Exodus 9

The Fifth Blow: Disease

This plague demonstrates that Yahweh has power over the livestock of Egypt. He is able to strike the animals with disease and death, thus delivering a blow to the economic as well as the religious life of the land. By the former plagues many of the Egyptian religious ceremonies would have been interrupted and objects of veneration defiled or destroyed. Now some of the important deities will be attacked. In Goshen, where the cattle are merely cattle, no disease hits, but in the rest of Egypt it is a different matter. Osiris, the savior, cannot even save the brute in which his own soul is supposed to reside. Apis and Mnevis, the ram of Ammon, the sheep of Sais, and the goat of Mendes, perish together. Hence, Moses reminds Israel afterward, “On their gods also Yahweh executed judgments” (Num 33:4). When Jethro heard of all these events, he said, “Now I know that Yahweh is greater than all the gods” (Exod 18:11).
Then the Lord said to Moses, “Go to Pharaoh and tell him, ‘Thus says the Lord, the God of the Hebrews, “Release my people that they may serve me!
For if you refuse to release them
The object “them” is implied in the context.
and continue holding them,
עוֹד (’od), an adverb meaning “yet, still,” can be inflected with suffixes and used as a predicator of existence, with the nuance “to still be, yet be” (T. O. Lambdin, Introduction to Biblical Hebrew, 171–72, #137). Then, it is joined here with the Hiphil participle מַחֲזִיק (makhaziq) to form the sentence “you are still holding them.”
then the hand of the Lord will surely bring
The form used here is הוֹיָה (hoyah), the Qal active participle, feminine singular, from the verb “to be.” This is the only place in the OT that this form occurs. Ogden shows that this form is appropriate with the particle הִנֵּה (hinneh) to stress impending divine action, and that it conforms to the pattern in these narratives where five times the participle is used in the threat to Pharaoh (7:17; 8:2; 9:3, 14; 10:4). See G. S. Ogden, “Notes on the Use of הויה in Exodus IX. 3, ” VT 17 (1967): 483-84.
a very terrible plague
The word דֶּבֶר (dever) is usually translated “pestilence” when it applies to diseases for humans. It is used only here and in Ps 78:50 for animals.
on your livestock in the field, on the horses, the donkeys, the camels,
The older view that camels were not domesticated at this time (S. R. Driver, Exodus, 70; W. F. Albright, Archaeology and the Religion of Israel, 96; et. al.) has been corrected by more recently uncovered information (see K. A. Kitchen, NBD3 160–61).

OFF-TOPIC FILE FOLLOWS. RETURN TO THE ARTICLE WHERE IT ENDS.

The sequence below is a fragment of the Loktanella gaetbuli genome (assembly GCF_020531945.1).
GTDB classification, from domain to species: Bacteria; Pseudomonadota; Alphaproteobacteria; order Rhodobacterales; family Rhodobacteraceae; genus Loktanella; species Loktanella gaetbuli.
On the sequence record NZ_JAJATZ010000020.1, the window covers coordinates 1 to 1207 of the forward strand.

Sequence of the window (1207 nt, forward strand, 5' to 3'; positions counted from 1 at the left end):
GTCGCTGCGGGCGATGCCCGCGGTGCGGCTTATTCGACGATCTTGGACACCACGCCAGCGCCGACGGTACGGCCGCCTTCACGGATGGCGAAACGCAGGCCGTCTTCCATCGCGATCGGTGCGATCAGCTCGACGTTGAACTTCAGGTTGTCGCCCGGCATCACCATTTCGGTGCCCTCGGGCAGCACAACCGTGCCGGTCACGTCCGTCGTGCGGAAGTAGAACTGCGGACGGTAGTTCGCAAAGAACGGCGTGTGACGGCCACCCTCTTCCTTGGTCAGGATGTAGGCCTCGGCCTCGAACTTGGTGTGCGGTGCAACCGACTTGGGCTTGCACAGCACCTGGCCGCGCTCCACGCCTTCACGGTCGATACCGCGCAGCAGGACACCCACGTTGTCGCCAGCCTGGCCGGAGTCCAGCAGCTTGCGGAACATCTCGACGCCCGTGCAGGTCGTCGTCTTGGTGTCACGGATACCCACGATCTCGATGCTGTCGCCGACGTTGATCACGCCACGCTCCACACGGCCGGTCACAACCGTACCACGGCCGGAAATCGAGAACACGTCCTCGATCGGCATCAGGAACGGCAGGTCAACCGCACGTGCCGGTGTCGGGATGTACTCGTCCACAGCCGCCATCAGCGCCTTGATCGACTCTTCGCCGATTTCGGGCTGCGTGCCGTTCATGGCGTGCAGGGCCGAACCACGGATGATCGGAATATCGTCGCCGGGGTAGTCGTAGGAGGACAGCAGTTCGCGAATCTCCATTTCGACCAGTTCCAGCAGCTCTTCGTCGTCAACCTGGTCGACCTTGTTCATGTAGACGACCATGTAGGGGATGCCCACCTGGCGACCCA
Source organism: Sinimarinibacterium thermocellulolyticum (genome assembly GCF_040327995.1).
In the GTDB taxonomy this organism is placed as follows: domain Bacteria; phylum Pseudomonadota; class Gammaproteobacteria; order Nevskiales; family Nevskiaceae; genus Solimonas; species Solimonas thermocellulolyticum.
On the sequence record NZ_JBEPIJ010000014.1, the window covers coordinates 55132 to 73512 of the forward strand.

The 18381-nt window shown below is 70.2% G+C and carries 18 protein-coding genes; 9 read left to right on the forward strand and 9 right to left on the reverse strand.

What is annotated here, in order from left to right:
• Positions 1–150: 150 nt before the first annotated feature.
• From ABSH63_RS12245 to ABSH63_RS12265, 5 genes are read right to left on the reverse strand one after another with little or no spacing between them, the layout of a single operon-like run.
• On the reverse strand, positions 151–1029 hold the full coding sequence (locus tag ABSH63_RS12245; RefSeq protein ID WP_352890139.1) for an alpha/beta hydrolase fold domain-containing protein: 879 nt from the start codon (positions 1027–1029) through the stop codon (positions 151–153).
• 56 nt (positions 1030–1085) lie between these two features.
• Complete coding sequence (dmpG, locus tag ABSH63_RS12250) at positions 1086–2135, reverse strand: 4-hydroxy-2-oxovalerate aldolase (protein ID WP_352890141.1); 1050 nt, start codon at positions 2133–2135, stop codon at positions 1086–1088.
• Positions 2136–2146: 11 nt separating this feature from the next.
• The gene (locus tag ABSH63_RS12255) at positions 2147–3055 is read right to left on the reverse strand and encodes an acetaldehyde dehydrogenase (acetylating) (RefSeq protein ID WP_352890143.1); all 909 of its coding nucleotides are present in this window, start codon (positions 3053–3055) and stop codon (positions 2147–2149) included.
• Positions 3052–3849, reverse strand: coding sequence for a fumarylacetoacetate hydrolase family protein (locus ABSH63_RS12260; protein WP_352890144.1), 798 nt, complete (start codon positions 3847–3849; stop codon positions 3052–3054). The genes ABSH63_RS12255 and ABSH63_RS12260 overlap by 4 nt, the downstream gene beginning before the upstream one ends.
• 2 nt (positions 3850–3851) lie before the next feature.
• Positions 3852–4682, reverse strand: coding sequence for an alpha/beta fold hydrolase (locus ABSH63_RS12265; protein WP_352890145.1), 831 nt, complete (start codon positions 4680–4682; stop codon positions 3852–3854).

the herds, and the flocks.
But the Lord will distinguish
The verb פָּלָה (palah) in Hiphil means “to set apart, make separate, make distinct.” See also Exod 8:22 (18 HT); 11:7; 33:16.
between the livestock of Israel and the livestock of Egypt, and nothing
There is a wordplay in this section. A pestilence – דֶּבֶר (dever) – will fall on Egypt’s cattle, but no thing – דָּבָר (davar) – belonging to Israel would die. It was perhaps for this reason that the verb was changed in v. 1 from “say” to “speak” (דִּבֶּר, dibber). See U. Cassuto, Exodus, 111.
will die of all that the Israelites have.”’”
The lamed preposition indicates possession: “all that was to the Israelites” means “all that the Israelites had.”

The Lord set
Heb “and Yahweh set.”
an appointed time, saying, “Tomorrow the Lord will do this
Heb “this thing.”
in the land.”
And the Lord did this
Heb “this thing.”
on the next day;
Heb “on the morrow.”
The word “all” clearly does not mean “all” in the exclusive sense, because subsequent plagues involve cattle. The word must denote such a large number that whatever was left was insignificant for the economy. It could also be taken to mean “all [kinds of] livestock died.”
the livestock of the Egyptians
Heb “of Egypt.” The place is put by metonymy for the inhabitants.
died, but of the Israelites’ livestock not one died.
Pharaoh sent representatives to investigate,
Heb “Pharaoh sent.” The phrase “representatives to investigate” is implied in the context.
and indeed, not even one of the livestock of Israel had died. But Pharaoh’s heart remained hard,
Heb “and the heart of Pharaoh was hardened.” This phrase translates the Hebrew word כָּבֵד (kaved; see S. R. Driver, Exodus, 53). In context this represents the continuation of a prior condition.
and he did not release the people.

The Sixth Blow: Boils

This sixth plague, like the third, is unannounced. God instructs his servants to take handfuls of ashes from the Egyptians’ furnaces and sprinkle them heavenward in the sight of Pharaoh. These ashes would become little particles of dust that would cause boils on the Egyptians and their animals. Greta Hort, “The Plagues of Egypt,” ZAW 69 [1957]: 101-3, suggests it is skin anthrax (see W. C. Kaiser, Jr., “Exodus,” EBC 2:359). The lesson of this plague is that Yahweh has absolute control over the physical health of the people. Physical suffering consequent to sin comes to all regardless of their position and status. The Egyptians are helpless in the face of this, as now God begins to touch human life; greater judgments on human wickedness lie ahead.
Then the Lord said to Moses and Aaron, “Take handfuls of soot
This word פִּיחַ (piakh) is a hapax legomenon, meaning “soot”; it seems to be derived from the verb פּוּחַ (puakh, “to breathe, blow”). The “furnace” (כִּבְשָׁן, kivshan) was a special kiln for making pottery or bricks.
from a furnace, and have Moses throw it
The verb זָרַק (zaraq) means “to throw vigorously, to toss.” If Moses tosses the soot into the air, it will symbolize that the disease is falling from heaven.
into the air while Pharaoh is watching.
Heb “before the eyes of Pharaoh.”